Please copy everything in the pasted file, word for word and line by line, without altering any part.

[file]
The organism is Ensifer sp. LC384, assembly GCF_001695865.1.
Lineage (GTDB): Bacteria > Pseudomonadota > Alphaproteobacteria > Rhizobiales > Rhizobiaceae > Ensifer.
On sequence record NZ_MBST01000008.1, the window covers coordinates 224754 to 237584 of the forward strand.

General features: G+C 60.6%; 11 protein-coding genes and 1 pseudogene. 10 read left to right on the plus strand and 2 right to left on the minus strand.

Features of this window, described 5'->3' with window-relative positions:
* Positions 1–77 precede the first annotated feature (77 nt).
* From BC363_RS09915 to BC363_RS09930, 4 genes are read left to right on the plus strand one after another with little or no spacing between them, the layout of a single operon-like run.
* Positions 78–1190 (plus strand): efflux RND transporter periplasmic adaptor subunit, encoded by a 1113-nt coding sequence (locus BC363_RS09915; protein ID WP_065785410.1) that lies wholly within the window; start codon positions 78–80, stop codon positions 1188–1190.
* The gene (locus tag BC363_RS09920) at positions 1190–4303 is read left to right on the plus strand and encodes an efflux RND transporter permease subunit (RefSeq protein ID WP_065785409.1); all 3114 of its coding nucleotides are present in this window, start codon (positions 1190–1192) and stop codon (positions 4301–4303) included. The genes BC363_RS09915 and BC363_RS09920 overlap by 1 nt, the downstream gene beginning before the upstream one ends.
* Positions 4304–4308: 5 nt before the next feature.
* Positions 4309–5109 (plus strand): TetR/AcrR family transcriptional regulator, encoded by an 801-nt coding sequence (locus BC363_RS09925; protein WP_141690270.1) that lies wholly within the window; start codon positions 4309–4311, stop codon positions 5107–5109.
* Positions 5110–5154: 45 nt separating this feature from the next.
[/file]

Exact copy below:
The organism is Ensifer sp. LC384, assembly GCF_001695865.1.
Lineage (GTDB): Bacteria > Pseudomonadota > Alphaproteobacteria > Rhizobiales > Rhizobiaceae > Ensifer.
On sequence record NZ_MBST01000008.1, the window covers coordinates 224754 to 237584 of the forward strand.

General features: G+C 60.6%; 11 protein-coding genes and 1 pseudogene. 10 read left to right on the plus strand and 2 right to left on the minus strand.

Features of this window, described 5'->3' with window-relative positions:
* Positions 1–77 precede the first annotated feature (77 nt).
* From BC363_RS09915 to BC363_RS09930, 4 genes are read left to right on the plus strand one after another with little or no spacing between them, the layout of a single operon-like run.
* Positions 78–1190 (plus strand): efflux RND transporter periplasmic adaptor subunit, encoded by a 1113-nt coding sequence (locus BC363_RS09915; protein ID WP_065785410.1) that lies wholly within the window; start codon positions 78–80, stop codon positions 1188–1190.
* The gene (locus tag BC363_RS09920) at positions 1190–4303 is read left to right on the plus strand and encodes an efflux RND transporter permease subunit (RefSeq protein ID WP_065785409.1); all 3114 of its coding nucleotides are present in this window, start codon (positions 1190–1192) and stop codon (positions 4301–4303) included. The genes BC363_RS09915 and BC363_RS09920 overlap by 1 nt, the downstream gene beginning before the upstream one ends.
* Positions 4304–4308: 5 nt before the next feature.
* Positions 4309–5109 (plus strand): TetR/AcrR family transcriptional regulator, encoded by an 801-nt coding sequence (locus BC363_RS09925; protein WP_141690270.1) that lies wholly within the window; start codon positions 4309–4311, stop codon positions 5107–5109.
* Positions 5110–5154: 45 nt separating this feature from the next.